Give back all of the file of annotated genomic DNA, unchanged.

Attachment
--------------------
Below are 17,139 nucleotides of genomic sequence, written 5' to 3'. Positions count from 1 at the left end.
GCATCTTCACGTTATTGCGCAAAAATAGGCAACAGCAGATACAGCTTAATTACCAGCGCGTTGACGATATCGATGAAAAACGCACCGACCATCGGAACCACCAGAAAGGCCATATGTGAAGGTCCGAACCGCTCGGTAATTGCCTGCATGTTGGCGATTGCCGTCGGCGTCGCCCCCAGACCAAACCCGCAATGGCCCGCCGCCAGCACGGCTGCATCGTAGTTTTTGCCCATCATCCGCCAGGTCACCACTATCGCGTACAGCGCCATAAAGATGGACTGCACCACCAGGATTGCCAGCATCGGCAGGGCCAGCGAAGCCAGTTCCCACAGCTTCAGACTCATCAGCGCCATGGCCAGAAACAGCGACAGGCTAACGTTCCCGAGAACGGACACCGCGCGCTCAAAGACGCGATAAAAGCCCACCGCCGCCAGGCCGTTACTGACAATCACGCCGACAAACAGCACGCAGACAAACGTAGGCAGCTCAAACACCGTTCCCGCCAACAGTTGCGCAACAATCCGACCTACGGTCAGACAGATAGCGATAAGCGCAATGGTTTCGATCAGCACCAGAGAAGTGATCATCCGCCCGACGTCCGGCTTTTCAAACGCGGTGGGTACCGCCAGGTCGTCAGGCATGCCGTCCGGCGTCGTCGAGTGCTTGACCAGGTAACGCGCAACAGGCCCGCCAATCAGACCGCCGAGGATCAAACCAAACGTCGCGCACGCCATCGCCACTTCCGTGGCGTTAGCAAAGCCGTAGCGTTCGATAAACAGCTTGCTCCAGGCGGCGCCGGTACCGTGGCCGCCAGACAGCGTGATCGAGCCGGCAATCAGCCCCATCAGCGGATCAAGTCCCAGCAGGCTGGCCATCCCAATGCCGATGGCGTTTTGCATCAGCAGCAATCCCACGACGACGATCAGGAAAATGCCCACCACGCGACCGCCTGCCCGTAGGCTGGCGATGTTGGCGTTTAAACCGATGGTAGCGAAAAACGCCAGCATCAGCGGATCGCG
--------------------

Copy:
Below are 17,139 nucleotides of genomic sequence, written 5' to 3'. Positions count from 1 at the left end.
GCATCTTCACGTTATTGCGCAAAAATAGGCAACAGCAGATACAGCTTAATTACCAGCGCGTTGACGATATCGATGAAAAACGCACCGACCATCGGAACCACCAGAAAGGCCATATGTGAAGGTCCGAACCGCTCGGTAATTGCCTGCATGTTGGCGATTGCCGTCGGCGTCGCCCCCAGACCAAACCCGCAATGGCCCGCCGCCAGCACGGCTGCATCGTAGTTTTTGCCCATCATCCGCCAGGTCACCACTATCGCGTACAGCGCCATAAAGATGGACTGCACCACCAGGATTGCCAGCATCGGCAGGGCCAGCGAAGCCAGTTCCCACAGCTTCAGACTCATCAGCGCCATGGCCAGAAACAGCGACAGGCTAACGTTCCCGAGAACGGACACCGCGCGCTCAAAGACGCGATAAAAGCCCACCGCCGCCAGGCCGTTACTGACAATCACGCCGACAAACAGCACGCAGACAAACGTAGGCAGCTCAAACACCGTTCCCGCCAACAGTTGCGCAACAATCCGACCTACGGTCAGACAGATAGCGATAAGCGCAATGGTTTCGATCAGCACCAGAGAAGTGATCATCCGCCCGACGTCCGGCTTTTCAAACGCGGTGGGTACCGCCAGGTCGTCAGGCATGCCGTCCGGCGTCGTCGAGTGCTTGACCAGGTAACGCGCAACAGGCCCGCCAATCAGACCGCCGAGGATCAAACCAAACGTCGCGCACGCCATCGCCACTTCCGTGGCGTTAGCAAAGCCGTAGCGTTCGATAAACAGCTTGCTCCAGGCGGCGCCGGTACCGTGGCCGCCAGACAGCGTGATCGAGCCGGCAATCAGCCCCATCAGCGGATCAAGTCCCAGCAGGCTGGCCATCCCAATGCCGATGGCGTTTTGCATCAGCAGCAATCCCACGACGACGATCAGGAAAATGCCCACCACGCGACCGCCTGCCCGTAGGCTGGCGATGTTGGCGTTTAAACCGATGGTAGCGAAAAACGCCAGCATCAGCGGATCGCG